One of the hot topics at the moment is the future-proofing of car parks. The idea that future demand for parking is going to decrease in the face of technology advancements is leading the property sector to consider what to do with all the parking built in the past and how to prepare new developments for the years to come.
As we discussed previously in the article The future-proof car park, not all parking structures can be easily repurposed to other uses as aspects such as location of columns and services as well as ramps (just to name some examples) cannot be changed. Therefore, repurposing existing car parks often demands innovative solutions to overcome structural challenges.
On the other hand, car parks being planned today can be designed to accommodate a conversion in the years to come. Future-proofing car parks implies a higher cost in comparison to developing a traditional parking facility, which in some estimates can be up to one third of the total construction cost. This can be seen as an obstacle by investors and developers considering the short-term investment required, versus the unknown factor of how much will parking demand decrease over the life of the building.
We have come across some interesting examples of future-proofing and repurposing car parks that can serve as inspiration to the professionals involved in the property industry.
Cincinnati’s car park repurposed into a hotel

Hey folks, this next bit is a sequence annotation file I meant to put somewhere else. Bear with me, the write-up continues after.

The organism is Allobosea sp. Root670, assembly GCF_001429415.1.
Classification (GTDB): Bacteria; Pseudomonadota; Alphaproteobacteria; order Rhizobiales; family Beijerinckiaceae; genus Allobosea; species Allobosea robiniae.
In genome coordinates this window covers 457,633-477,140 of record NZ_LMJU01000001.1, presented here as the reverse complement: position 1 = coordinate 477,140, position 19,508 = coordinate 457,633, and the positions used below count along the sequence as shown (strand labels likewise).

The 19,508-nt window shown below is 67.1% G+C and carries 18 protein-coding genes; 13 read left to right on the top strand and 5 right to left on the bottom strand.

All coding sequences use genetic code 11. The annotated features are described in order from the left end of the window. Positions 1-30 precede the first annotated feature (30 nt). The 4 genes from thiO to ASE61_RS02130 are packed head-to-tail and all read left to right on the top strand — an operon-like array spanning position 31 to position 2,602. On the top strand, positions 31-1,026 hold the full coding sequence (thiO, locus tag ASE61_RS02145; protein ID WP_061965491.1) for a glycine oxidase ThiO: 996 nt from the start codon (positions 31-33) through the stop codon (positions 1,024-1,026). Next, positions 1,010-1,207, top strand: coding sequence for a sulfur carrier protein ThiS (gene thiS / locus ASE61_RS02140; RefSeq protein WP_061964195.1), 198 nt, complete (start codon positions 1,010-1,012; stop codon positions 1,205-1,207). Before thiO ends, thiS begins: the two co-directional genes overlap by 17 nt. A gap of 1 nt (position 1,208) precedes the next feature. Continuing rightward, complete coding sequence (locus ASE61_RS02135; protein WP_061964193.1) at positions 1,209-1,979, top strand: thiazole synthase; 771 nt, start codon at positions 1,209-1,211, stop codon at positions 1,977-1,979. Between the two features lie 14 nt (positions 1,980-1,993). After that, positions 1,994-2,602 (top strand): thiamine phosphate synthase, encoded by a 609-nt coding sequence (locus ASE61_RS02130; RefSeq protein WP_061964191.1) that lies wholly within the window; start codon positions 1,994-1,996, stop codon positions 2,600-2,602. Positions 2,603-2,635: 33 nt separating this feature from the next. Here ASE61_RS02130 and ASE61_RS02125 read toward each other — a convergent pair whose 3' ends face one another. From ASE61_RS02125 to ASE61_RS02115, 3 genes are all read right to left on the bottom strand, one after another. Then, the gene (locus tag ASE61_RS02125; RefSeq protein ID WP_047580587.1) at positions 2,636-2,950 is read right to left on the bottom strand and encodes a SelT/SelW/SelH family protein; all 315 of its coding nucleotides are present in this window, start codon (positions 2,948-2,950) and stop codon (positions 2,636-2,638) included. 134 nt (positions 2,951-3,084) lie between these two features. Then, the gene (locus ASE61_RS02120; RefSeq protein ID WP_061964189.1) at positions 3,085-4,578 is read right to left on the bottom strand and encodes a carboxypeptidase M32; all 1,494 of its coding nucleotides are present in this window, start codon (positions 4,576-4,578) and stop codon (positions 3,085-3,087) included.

The car park located near the Cincinnati downtown was an adaptive use of the original development, a warehouse-distribution facility before it was transformed into The Summit, a hotel, art gallery and conference centre.
The main challenge with this project was to decide between demolishing the existing parking structure or repurposing it, as reported by Building Design + Construction. After months of discussions, the team responsible for the project were able to develop a plan in which the cost of reconstruction was at a satisfactory point. The end result is a hospitality property with approximately 40,000 m2, 239 rooms and 19 meeting and conference rooms with an estimated value of US$ 80 million. See images below:
Future-proofing car parks in residential and commercial developments
A new residential complex with 475 units and 1,000 parking spaces is being developed in the Arts Precinct of Los Angeles. According to The Real Deal, the car park will not have sloped floors as a measure to facilitate converting to other uses, such as offices and shops, if the demand for parking decreases in the future.
The new headquarters of the data analytics firm 84.51 was designed with three floors of above ground parking. As reported by the Wall Street Journal, these floors have higher heights than usual car parks and the façade is similar to the rest of the building. These features will facilitate the repurposing of the parking floors to accommodate future needs.
Urban farms in car parks
We recently posted about Cultivate, a pop-up urban farm initiative in a basement car park in Sydney. This is a pilot program in which employers of the building can harvest fresh produce, attend gardening workshops and take some time to relax and meet other building tenants.
In Paris, an urban farm named La Caverne is located in an abandoned car park below a residential building. The underground farm focuses on cultivating produce which doesn’t require a lot of light such as mushrooms and other microgreens, which grow with the use of LED lights.
Image credits: The Summit and Henry Li